Sedimentology and palynology of the Lower Cretaceous succession of central Spitsbergen: integration of subsurface and outcrop data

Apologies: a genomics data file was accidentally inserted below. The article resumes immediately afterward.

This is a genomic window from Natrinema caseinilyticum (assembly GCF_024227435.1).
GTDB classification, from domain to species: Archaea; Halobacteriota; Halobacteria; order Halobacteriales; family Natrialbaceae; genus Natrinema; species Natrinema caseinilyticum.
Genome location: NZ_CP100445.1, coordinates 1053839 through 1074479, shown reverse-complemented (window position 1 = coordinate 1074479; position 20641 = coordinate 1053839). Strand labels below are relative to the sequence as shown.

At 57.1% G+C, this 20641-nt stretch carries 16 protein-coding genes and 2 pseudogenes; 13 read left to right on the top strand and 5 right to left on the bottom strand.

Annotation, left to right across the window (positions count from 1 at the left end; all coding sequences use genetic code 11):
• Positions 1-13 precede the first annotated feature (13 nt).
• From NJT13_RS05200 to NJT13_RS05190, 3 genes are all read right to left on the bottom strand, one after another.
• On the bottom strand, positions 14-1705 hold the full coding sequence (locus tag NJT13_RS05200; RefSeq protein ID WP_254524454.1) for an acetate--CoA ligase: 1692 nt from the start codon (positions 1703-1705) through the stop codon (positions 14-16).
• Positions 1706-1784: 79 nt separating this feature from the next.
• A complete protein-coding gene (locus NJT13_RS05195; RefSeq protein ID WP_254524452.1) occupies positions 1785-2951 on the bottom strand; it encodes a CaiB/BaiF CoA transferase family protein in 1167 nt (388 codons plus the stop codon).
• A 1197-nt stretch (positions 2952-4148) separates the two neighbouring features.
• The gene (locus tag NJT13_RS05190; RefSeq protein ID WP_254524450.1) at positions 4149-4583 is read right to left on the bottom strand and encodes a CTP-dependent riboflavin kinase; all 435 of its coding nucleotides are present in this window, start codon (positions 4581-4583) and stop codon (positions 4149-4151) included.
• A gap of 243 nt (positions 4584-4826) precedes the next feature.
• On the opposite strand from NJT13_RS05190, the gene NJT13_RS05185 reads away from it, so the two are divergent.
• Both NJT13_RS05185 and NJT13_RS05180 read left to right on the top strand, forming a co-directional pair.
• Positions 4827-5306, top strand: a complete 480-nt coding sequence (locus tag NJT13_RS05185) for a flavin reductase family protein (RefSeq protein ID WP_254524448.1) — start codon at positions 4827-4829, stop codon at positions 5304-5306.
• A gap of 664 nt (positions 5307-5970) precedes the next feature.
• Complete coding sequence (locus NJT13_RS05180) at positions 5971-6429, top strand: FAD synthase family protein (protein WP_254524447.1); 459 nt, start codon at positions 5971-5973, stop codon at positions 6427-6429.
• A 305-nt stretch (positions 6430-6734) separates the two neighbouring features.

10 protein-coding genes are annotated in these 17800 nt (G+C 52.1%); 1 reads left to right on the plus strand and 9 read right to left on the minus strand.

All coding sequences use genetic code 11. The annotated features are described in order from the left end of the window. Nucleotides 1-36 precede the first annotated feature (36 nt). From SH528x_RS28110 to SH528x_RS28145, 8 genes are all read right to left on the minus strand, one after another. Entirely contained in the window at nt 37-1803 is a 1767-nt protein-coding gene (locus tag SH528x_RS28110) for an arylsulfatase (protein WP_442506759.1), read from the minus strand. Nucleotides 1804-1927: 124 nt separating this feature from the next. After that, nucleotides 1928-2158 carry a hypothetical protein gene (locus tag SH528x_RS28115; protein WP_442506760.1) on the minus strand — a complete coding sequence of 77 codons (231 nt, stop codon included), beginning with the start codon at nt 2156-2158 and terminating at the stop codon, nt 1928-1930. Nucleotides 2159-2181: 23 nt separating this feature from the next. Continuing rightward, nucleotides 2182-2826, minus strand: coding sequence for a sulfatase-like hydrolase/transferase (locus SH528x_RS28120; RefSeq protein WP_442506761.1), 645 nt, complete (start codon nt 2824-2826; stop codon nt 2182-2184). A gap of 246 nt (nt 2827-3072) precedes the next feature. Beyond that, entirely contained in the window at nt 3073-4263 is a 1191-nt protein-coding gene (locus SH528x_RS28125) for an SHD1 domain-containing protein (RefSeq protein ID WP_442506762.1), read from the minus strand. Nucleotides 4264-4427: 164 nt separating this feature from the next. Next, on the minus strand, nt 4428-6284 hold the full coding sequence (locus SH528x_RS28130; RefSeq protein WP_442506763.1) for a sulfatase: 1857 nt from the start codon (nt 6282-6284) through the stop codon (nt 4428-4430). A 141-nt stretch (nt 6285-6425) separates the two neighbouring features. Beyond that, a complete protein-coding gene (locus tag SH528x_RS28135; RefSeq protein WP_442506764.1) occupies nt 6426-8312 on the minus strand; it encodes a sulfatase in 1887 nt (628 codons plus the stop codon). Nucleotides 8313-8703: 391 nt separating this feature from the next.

The Lower Cretaceous succession in Svalbard is commonly considered as an important analogue to age-equivalent strata on the Barents Shelf which are sporadically targeted by exploration wells. In this study, the stratigraphic and genetic relationship between the Rurikfjellet (open marine), Helvetiafjellet (paralic) and Carolinefjellet (open marine) formations of the Lower Cretaceous succession in Svalbard is evaluated by combining sedimentological outcrop studies with well log and core data across Nordenskiöld Land, central Spitsbergen. Sedimentological characteristics and stratigraphic units are mapped within a refined dinocyst biostratigraphic framework, enabling relatively well-constrained palaeogeographic reconstructions. The Valanginian–lowermost Barremian Rurikfjellet Formation consists of a lower shale-dominated unit of offshore origin which grades upwards into storm-reworked lower shoreface sandstones displaying hummocky cross-stratification. Local occurrences of prodeltaic successions and thick successions of gravity flow deposits containing coal-bearing slump blocks of delta plain origin in some wells, reveal a late Hauterivian progradational pulse which has previously not been recorded in Svalbard. The lower Barremian– lower Aptian Helvetiafjellet Formation consists of fluvial braidplain and paralic deposits which rest unconformably on the Rurikfjellet Formation across the entire study area, reflecting regional uplift and widespread subaerial exposure prior to the onset of paralic deposition. The Helvetiafjellet Formation exhibits increased marine influence upwards, and in the investigated cores the uppermost part of the unit consists of wave-reworked mouth-bar deposits which are truncated by a transgressive conglomerate lag dominated by extrabasinal lithic clasts and intraformational siderite clasts. An up to 10 m-thick, regionally extensive, organic-rich (TOC up to 2.1 wt.%) shale unit of early Aptian age marks the base of the overlying Carolinefjellet Formation. The shale accumulated during a regional flooding event which drowned and eventually transformed the Helvetiafjellet Formation coastal plain into a shallow shelf. The organic facies of the shale unit (Type II–III kerogen) and a high Pr/Ph ratio (>2), in combination with abundant long-chained n-alkanes, suggest that the unit was deposited in a suboxic paralic marine environment strongly influenced by input of terrestrial organic matter. The investigated succession exhibits stratigraphic and petrographic resemblance to age-equivalent strata in NE Greenland, suggesting that these successions may have formed part of the same drainage system located on the northwestern margin of the Barents Shelf. Thus, by highlighting the Early Cretaceous palaeogeographic evolution in Svalbard, this study contributes to the regional stratigraphic understanding of the Lower Cretaceous succession on the wider northern Barents Shelf

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